When they move, they do so upside-down using their gas-filled stomach sacs. Even their bodies evolved to compensate for this unique movement style — their undersides are bright, but their tops are much darker. This way, if a predator is looking up, blue dragons can blend in with their surroundings.

Reinhold Thiele/Thiele/Getty Images

Padre Island National Seashore (PINS) issued a warning about avoiding blue dragons in the wake of this incident. These creatures are a type of sea slug that doesn’t form a shell — Nudibranchia, or “naked gills” — and their hunting capabilities make them formidable.

Alexis Rosenfeld/Getty Images

These exposed gills grow along the blue dragon’s side. They also have something called rhinophores, or tentacles, that sprout from their heads. The creature uses them to search for food, and their diet is, let’s say, unexpected for a tiny creature.

Their hyper-blue pigmentation is related to their diet. By eating a dangerous food source, they’re able to maintain their stunning hue. Even though they only reach three centimeters in length, they are known for being extremely aggressive hunters.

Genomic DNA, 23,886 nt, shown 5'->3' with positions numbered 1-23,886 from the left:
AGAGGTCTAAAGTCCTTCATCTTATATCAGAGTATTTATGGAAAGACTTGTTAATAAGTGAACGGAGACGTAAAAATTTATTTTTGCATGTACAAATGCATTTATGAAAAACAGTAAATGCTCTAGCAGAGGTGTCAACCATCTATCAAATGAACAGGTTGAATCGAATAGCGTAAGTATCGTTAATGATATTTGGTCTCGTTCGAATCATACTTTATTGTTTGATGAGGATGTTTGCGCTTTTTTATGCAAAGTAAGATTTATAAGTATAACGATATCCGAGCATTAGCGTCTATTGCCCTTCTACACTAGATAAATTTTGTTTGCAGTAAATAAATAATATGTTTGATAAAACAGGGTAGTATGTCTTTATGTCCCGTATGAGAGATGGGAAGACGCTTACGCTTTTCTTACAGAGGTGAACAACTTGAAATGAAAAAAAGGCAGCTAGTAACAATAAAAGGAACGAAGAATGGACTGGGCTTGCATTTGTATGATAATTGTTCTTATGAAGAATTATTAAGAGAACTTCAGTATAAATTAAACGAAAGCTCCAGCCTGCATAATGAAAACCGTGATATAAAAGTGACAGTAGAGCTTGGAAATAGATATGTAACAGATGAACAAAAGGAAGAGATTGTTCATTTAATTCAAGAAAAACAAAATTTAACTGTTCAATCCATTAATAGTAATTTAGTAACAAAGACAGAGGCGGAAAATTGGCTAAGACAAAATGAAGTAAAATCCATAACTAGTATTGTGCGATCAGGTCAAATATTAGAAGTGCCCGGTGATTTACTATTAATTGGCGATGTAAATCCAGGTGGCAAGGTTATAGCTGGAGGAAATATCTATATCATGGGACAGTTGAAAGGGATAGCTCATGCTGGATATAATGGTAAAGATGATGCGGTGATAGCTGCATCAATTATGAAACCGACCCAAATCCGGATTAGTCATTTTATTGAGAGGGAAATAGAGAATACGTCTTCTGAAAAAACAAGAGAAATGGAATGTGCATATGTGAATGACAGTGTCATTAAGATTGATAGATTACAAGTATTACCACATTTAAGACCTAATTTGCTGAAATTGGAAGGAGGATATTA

The blue dragon’s prey is a major reason for their threat. These sea slugs only eat deadly, venomous creatures much larger than them — jellyfish and other toxic animals. One of their targets is the Portuguese man o’ war. Yes, really.

Blue dragons latch on to the giant organism and feed on the nematocyst cells. The venom is stored at the tips of its external gills. Eating such a deadly diet allows them to maintain this hue — hence why they are called blue dragons.

paulhypnos, Flickr

The stolen venom is concentrated in one spot, meaning the blue dragon can wield an even more painful weapon than other better-known venomous creatures. This is why Hunter is lucky he used a beach toy to show off his catch.